I WANT IT NOW!!!
I WANT IT NOW!!!
I own a Tesla Roadster 2.5 (non-Sport), and first the first couple of days I didn't even use Performance mode. I also only learned recently that you don't get full torque unless you floor the accelerator. Due to my ICE training, I habitually never floor a car, but rather ride the accelerator to provide just enough gas - probably a habit from vintage carburetors that would lose vacuum pressure otherwise. Despite my naivete with electric motors, I took my new car to show off to a couple of brothers in town who have way more experience with sports cars than I do. They've owned Subaru WRX and various other turbocharged vehicles, and currently have a Nissan GT-R that I've never even ridden in. I took them each on a drive around the block, including an uphill 0-to-60. Their unanimous conclusion was that the Tesla Roadster is potentially a GT-R-killer. I repeat, this is a non-Sport Roadster 2.5 driven in Standard mode uphill without completely flooring the accelerator.
If that's not shocking acceleration, then I don't know what you expect.
But you're right, especially for a passenger, this really is shocking acceleration in either case. When charging in normal mode (which is all I do these days), the best I've done is 0.74g -->
I have tested a lot more in performance mode than in normal mode however. I'm going to do some further testing of this over the weekend to get it clear. I really wish the VDS had a 0-60 timer -- the best I can do is bring a light passenger with me to time it.
I find that the car generates the most g-force when you floor the accelerator very slightly after take off rather than all at once. I did hit 0.81g in a sport with a Tesla sales rep with me in the car, and he said that it beat the previous high he had seen of 0.80g.
Range mode does limit power, but I think that it also allows the batteries to get warmer as it drains more current out of them. I've been told by Tesla employees that driving in Range mode lets the batteries run hotter and shortens their lifespan. But I've been told by other Tesla employees that the hotter Range mode is not true. One hypothesis from the forum was that Range mode runs the cooling system as little as possible to save the energy for range, and thus the batteries end up hotter.Driving in performance mode keeps the batteries at a higher temperature, allowing more current, but also shortening their life.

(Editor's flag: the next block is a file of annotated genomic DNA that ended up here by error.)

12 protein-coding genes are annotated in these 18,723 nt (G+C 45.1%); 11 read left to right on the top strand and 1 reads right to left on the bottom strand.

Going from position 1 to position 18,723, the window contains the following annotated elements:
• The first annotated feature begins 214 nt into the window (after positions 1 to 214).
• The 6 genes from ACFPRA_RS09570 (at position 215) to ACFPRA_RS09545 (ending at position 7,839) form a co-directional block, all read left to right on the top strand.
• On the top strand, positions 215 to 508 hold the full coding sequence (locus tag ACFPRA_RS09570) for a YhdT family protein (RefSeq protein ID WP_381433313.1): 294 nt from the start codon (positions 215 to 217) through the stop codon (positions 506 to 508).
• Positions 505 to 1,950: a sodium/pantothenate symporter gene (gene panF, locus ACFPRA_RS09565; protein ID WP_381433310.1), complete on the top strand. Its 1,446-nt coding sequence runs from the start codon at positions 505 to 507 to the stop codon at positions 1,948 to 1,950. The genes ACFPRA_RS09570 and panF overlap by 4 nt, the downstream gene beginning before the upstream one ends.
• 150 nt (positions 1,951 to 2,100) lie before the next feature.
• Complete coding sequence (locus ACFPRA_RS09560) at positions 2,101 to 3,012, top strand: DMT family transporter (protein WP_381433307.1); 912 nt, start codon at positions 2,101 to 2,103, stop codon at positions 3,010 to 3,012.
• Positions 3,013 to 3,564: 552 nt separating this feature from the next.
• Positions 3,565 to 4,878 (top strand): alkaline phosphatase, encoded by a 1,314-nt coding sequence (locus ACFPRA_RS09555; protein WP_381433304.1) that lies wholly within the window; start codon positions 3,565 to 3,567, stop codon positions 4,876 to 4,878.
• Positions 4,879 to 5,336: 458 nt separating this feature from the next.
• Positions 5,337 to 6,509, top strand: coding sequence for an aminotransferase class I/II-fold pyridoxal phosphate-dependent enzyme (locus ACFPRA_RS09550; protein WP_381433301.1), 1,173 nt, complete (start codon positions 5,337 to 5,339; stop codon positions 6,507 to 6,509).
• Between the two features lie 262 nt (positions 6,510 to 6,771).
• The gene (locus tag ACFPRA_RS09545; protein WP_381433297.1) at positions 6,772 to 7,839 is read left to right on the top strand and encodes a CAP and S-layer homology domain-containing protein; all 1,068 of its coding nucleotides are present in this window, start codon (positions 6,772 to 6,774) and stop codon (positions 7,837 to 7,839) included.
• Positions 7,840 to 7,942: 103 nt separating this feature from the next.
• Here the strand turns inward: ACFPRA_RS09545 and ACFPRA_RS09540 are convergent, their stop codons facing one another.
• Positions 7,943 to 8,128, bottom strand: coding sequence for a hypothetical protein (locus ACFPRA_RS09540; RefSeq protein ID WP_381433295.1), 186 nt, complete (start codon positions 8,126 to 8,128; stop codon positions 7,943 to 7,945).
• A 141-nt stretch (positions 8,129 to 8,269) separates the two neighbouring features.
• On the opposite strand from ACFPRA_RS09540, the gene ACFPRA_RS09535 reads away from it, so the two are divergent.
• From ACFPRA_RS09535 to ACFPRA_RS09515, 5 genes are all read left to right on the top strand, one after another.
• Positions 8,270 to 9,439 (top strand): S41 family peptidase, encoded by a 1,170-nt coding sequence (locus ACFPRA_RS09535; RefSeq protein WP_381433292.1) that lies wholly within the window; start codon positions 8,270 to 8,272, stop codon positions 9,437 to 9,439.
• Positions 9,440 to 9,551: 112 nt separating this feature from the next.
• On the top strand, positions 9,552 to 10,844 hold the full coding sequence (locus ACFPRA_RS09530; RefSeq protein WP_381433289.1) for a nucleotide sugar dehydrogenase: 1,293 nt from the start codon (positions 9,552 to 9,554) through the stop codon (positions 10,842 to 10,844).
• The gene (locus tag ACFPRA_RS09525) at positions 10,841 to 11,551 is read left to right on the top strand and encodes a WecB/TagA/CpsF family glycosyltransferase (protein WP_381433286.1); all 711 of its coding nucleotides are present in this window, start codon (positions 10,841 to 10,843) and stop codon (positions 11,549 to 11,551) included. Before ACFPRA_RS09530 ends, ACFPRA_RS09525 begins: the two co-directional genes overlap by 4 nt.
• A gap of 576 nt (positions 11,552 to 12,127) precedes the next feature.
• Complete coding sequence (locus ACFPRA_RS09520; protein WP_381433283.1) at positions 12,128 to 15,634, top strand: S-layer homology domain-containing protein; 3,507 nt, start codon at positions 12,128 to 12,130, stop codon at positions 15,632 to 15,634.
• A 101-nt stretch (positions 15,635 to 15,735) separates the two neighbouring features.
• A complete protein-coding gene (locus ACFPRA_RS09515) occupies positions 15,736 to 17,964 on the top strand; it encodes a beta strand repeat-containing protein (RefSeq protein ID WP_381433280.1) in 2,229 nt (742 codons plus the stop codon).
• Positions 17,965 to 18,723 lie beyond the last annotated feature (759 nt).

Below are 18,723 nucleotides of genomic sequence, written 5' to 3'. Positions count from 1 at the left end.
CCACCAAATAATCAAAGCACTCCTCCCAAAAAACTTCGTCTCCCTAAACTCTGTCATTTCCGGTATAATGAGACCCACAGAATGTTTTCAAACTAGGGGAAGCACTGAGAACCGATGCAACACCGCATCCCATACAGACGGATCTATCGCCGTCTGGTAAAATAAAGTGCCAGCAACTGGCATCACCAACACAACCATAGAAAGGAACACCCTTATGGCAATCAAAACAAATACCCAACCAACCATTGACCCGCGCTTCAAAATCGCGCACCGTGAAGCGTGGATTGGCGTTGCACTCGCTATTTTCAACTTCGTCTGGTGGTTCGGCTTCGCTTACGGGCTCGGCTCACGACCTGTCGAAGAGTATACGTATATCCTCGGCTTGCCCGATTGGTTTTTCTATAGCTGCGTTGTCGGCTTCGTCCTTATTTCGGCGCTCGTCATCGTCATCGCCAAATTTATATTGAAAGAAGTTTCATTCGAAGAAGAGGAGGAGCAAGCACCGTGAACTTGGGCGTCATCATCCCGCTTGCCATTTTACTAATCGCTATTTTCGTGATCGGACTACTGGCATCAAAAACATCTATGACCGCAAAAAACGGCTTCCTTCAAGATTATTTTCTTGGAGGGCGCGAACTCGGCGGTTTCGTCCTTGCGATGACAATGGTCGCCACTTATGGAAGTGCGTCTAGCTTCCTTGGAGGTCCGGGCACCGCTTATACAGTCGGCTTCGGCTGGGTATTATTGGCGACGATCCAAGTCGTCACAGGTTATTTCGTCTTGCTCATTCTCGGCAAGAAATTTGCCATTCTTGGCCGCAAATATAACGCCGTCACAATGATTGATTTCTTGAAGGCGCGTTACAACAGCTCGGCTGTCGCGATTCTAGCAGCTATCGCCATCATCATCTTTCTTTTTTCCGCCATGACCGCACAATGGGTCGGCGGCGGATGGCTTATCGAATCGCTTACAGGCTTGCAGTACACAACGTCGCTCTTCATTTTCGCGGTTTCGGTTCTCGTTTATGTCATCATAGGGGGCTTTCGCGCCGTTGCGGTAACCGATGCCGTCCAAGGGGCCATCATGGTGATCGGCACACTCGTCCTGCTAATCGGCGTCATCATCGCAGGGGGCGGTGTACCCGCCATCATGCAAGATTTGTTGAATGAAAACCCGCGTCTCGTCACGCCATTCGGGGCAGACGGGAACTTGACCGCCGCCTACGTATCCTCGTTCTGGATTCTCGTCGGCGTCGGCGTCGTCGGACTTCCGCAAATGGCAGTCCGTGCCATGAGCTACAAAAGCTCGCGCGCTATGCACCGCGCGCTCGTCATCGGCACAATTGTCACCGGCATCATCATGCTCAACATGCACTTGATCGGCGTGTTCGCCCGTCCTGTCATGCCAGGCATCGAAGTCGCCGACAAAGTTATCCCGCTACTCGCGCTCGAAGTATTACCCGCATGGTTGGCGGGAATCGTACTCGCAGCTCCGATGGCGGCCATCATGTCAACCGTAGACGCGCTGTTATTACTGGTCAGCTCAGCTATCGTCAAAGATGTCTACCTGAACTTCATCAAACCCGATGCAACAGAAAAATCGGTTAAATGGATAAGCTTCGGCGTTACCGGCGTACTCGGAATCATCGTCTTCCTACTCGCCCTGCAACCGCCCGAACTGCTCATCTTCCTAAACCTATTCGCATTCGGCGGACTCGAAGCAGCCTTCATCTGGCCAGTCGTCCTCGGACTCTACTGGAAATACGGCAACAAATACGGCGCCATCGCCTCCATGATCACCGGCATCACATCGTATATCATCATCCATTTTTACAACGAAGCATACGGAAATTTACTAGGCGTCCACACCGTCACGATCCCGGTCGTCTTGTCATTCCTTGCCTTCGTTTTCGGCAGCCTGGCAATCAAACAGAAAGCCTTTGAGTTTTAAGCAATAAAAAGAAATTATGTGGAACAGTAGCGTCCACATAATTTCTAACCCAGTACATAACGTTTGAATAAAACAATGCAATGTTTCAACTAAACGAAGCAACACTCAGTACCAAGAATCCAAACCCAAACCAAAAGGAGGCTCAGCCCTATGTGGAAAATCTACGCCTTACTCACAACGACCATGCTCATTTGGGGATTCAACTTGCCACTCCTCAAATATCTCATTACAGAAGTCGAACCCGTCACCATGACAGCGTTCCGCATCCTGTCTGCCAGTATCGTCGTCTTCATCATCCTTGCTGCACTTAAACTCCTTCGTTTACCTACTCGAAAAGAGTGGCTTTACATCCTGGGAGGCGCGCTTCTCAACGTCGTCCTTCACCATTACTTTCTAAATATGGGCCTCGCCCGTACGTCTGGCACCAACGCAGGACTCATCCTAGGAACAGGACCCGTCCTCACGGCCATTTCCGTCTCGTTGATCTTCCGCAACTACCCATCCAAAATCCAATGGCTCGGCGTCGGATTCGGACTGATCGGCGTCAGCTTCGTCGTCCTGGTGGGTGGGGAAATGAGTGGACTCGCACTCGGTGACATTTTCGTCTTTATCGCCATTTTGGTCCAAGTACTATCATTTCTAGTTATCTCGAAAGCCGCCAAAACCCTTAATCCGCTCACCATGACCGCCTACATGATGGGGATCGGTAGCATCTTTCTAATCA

Driving in range mode or standard mode keeps the batteries cooler, but what's the difference between these two? Maybe range mode also limits acceleration?
I messed around with Standard and Range mode at first, but was warned against driving around in Range mode. So, now I just use Standard mode all of the time. I really only use Performance mode if I'm giving a demo and even then only when I remember it.Battery degradation will be gradual. If I charge in standard mode but drive in performance mode for the first month, it probably won't shorten my battery life an awful lot, and after that I'll probably stick to standard or range for driving except when giving people rides.
I recommend that you spend your first month in Standard mode, both for charging and for driving. Use that first month to learn everything else about your new car. If you take a long road trip, then the occasional Range charge is actually good exercise for your battery. I tend to start my trip as soon as the Range charge is done so that the battery never really sits around with 100% charge. All of this switching modes just takes your attention away from the road and from the other aspects of the vehicle to which you should really be paying attention.
Tesla hires people who are nowhere near the typical car salesman in attitude. I bought my car from the same fellow as you, but I get the impression that everyone at Tesla is more interested in finding people who will be happy with a Roadster rather than trying to sell as many as fast as they can.The salesman told me he only advocates the battery replacement agreement for people who are really worried about the battery. He suggested I not get it. Now, THERE'S a switch: A car salesman who tells you not to buy the extra stuff!
A video camera weighs less than a light passenger. The trick is to secure the camera so it keeps the frame on the VDS at all times. I guess you'd also need a clock in the video frame with a second hand ... tenths of a second would be even better.I have tested a lot more in performance mode than in normal mode however. I'm going to do some further testing of this over the weekend to get it clear. I really wish the VDS had a 0-60 timer -- the best I can do is bring a light passenger with me to time it.
There are currently 1 users browsing this thread. (0 members and 1 guests)